Trump Moving Embassy to Jerusalem Serves U.S. Interests and Not Part of Israeli ‘Give-and-take’, U.S. Official Says

A senior American official said on Friday that the decision to move the American embassy to Jerusalem, set to take place next week, wasn’t made as part of a "give and take" with Israel, but rather based on "the interests of the United States."

The senior official said in a briefing to journalists that "this is something that serves the United States. There is no give and take with Israel with regards to this decision."

The official added that "there are people who are happy with the decision and people who are unhappy, but it’s far too early to measure reactions. We are convinced this decision creates a platform and an opportunity to promote a peace process based on realities, not fantasies. We’re sure it will create greater stability in the long run."

The U.S also intends to relocate its ambassador’s residence to Jerusalem as well, the official says. The U.S. ambassador’s official residence is currently located in the city of Herzliya in central Israel. 

>> U.S. embassy move to Jerusalem: Everything you need to know ■ Embassies, Nakba, Ramadan: All you need to know about Israel’s roller-coaster week <<

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The Palestinian Authority severed its ties with the Donald Trump administration following its decision to move the embassy to Jerusalem, and some leading Muslim countries, such as Turkey and Jordan, have also criticized the decision. The American official said, however, that "this has not isolated" either the United States or Israel, pointing to recent cooperations between the United States and European allies, such as a joint attack in Syria last month.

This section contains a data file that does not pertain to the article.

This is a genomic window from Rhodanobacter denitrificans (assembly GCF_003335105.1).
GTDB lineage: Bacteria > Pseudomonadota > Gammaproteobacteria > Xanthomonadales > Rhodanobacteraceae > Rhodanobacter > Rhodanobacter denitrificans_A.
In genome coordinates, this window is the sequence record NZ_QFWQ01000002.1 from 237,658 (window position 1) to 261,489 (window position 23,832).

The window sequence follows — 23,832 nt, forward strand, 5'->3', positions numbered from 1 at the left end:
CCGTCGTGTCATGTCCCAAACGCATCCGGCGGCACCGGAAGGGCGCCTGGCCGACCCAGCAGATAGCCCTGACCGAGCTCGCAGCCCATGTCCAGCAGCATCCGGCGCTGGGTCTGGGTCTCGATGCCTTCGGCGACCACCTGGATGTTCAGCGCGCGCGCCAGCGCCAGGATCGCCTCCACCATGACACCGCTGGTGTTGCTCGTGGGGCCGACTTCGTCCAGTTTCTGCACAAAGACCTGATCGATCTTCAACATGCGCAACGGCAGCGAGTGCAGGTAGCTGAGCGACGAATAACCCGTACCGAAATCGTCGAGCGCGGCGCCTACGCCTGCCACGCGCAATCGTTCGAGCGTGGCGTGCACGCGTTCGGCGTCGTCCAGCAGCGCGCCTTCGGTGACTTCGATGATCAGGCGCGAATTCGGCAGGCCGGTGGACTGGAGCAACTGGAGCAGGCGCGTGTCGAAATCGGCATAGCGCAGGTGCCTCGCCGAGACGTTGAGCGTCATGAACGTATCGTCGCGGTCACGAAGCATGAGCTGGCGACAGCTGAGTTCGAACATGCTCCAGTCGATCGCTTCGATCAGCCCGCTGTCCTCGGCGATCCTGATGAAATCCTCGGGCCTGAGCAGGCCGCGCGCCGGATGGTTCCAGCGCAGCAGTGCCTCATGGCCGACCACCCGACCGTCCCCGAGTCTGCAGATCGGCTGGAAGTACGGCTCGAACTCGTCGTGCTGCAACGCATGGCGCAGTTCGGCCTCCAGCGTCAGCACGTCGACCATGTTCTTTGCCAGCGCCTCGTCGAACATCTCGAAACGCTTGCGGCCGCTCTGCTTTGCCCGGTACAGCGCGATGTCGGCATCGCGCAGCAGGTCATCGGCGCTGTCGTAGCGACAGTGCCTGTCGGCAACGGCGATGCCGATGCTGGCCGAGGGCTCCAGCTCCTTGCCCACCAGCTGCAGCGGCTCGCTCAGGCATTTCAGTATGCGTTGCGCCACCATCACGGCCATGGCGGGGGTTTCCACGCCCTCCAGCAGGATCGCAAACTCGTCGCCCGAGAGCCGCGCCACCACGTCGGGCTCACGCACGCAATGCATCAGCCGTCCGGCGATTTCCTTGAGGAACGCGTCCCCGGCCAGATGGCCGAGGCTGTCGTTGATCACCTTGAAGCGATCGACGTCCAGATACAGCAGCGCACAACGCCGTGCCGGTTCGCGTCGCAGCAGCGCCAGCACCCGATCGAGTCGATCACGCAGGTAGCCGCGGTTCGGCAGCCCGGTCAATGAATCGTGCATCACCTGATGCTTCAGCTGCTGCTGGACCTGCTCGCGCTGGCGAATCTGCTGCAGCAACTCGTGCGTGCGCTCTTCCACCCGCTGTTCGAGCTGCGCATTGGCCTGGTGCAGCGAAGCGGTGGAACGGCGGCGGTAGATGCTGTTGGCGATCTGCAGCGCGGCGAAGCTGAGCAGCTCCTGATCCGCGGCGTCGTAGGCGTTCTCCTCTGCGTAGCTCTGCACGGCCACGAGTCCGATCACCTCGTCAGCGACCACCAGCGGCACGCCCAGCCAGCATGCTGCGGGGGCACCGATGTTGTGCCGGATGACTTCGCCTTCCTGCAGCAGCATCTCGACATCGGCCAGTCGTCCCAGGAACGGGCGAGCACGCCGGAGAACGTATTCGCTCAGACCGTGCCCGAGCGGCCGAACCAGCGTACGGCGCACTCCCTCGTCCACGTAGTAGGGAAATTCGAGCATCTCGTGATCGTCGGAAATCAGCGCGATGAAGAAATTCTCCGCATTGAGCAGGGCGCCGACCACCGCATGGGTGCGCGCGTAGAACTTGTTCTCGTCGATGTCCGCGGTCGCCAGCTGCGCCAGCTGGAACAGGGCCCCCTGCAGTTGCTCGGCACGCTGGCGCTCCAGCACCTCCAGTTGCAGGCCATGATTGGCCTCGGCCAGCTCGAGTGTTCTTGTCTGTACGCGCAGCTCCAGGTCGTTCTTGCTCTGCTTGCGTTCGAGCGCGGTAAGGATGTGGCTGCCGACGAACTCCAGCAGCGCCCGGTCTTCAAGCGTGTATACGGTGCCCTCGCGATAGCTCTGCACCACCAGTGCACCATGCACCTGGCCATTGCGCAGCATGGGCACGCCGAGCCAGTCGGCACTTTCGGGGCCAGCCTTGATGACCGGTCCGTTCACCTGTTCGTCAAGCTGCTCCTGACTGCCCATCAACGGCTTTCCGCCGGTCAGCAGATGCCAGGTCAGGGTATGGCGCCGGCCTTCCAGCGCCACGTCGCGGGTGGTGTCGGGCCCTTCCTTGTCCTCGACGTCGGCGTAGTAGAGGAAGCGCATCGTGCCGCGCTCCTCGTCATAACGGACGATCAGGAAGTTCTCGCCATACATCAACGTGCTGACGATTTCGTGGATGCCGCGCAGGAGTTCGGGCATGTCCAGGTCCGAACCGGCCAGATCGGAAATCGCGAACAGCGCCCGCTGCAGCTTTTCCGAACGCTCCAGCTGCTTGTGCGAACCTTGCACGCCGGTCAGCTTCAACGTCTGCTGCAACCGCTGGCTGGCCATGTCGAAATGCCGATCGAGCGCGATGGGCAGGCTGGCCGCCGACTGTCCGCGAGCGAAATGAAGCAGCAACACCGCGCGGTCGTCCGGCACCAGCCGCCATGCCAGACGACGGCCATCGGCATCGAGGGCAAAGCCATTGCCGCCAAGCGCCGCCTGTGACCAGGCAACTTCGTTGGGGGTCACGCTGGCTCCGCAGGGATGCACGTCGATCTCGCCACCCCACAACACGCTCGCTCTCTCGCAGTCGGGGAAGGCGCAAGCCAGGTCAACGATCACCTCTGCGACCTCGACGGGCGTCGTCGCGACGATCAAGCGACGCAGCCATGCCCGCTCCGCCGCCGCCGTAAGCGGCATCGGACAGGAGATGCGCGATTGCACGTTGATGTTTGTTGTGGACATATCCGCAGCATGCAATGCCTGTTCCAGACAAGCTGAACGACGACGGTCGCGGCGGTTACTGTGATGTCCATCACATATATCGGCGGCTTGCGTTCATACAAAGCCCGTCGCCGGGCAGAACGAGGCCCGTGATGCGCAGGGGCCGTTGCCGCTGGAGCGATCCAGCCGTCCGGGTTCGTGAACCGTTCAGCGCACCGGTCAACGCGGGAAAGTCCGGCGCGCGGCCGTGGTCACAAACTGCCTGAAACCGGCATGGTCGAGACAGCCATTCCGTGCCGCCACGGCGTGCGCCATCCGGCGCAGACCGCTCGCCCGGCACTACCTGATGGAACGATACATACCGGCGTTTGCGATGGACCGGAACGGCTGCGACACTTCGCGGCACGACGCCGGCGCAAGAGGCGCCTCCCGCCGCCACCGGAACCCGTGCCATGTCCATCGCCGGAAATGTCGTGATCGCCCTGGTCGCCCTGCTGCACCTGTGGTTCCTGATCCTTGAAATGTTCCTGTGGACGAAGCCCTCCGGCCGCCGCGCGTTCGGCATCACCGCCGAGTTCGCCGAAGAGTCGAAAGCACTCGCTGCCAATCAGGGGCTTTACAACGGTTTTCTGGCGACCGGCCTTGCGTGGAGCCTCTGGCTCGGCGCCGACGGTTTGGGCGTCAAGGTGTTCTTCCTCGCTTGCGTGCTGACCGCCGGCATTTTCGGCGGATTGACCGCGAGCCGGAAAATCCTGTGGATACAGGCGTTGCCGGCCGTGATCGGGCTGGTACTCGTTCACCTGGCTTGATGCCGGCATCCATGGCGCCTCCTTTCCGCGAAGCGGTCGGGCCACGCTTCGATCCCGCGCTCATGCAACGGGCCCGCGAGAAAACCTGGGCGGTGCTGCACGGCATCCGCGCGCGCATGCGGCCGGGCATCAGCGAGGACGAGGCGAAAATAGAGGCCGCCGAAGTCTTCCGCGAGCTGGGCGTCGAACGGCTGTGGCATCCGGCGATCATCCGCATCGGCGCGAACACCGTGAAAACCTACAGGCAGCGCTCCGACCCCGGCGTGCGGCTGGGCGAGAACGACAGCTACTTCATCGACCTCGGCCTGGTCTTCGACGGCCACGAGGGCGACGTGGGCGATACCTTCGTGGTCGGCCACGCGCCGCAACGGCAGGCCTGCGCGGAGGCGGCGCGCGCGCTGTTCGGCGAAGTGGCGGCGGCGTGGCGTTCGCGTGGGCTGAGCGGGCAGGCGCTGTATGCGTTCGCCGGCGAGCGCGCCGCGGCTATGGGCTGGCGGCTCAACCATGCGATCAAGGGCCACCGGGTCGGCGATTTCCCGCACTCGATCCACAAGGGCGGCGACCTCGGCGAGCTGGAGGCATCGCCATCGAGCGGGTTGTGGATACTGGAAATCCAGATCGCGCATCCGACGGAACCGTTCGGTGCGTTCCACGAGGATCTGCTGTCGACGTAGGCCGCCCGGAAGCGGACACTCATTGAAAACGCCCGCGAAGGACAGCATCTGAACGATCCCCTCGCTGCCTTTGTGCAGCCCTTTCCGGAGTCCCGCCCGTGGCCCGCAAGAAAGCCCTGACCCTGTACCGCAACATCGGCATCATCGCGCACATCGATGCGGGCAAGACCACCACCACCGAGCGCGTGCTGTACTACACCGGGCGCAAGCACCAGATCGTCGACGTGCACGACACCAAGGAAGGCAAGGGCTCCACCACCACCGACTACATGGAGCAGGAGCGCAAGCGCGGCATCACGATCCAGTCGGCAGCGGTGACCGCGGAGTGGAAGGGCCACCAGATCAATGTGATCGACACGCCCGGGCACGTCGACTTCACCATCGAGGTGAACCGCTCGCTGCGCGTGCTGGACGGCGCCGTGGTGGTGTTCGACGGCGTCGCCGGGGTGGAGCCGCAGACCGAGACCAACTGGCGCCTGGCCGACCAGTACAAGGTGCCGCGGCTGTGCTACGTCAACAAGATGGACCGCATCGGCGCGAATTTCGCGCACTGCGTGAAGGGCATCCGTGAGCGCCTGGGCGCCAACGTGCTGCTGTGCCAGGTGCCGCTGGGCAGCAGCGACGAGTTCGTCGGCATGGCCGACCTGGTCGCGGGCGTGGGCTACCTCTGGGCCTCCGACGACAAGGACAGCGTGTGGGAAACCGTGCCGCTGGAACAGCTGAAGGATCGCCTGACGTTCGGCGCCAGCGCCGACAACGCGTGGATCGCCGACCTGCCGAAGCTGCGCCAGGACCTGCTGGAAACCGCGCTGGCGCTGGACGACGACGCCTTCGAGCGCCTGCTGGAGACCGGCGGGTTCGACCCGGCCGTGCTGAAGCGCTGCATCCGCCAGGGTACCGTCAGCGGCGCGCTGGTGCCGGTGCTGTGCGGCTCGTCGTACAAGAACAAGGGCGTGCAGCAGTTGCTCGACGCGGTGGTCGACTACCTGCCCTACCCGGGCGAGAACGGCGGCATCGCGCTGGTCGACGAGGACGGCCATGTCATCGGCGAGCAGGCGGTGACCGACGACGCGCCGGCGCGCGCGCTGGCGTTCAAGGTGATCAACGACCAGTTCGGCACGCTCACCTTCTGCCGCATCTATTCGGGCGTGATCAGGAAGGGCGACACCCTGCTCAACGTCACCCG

A second American official who participated in the briefing mentioned a tweet published yesterday by Bahrain’s foreign minister expressing support for Israel’s right to defend itself against Iran. "That was enormously important," the official stated. "It’s a sea change we’ve been waiting for. It’s so important to see an Arab nation recognize Israel as a country, and a country that has a right to defend itself."

With regards to the Palestinian reaction, the senior U.S. official stated that "the Palestinians for decades had a veto over the recognition of Jerusalem as the capital of Israel. That was empowering leverage in a way that’s not helpful." The official added that under Trump, "circumstances are changing. People have to get on board."

The second U.S. official said that the administration is monitoring reports about potential demonstrations and riots, but added that the recent wave of demonstrations and confrontations on the Israel-Gaza border are not related to any decision by the United States. "We support peaceful protests – but the key word here is peaceful. In Gaza there are many, many people protesting peacefully, but others flying kites with swastikas and setting fires," the second official said.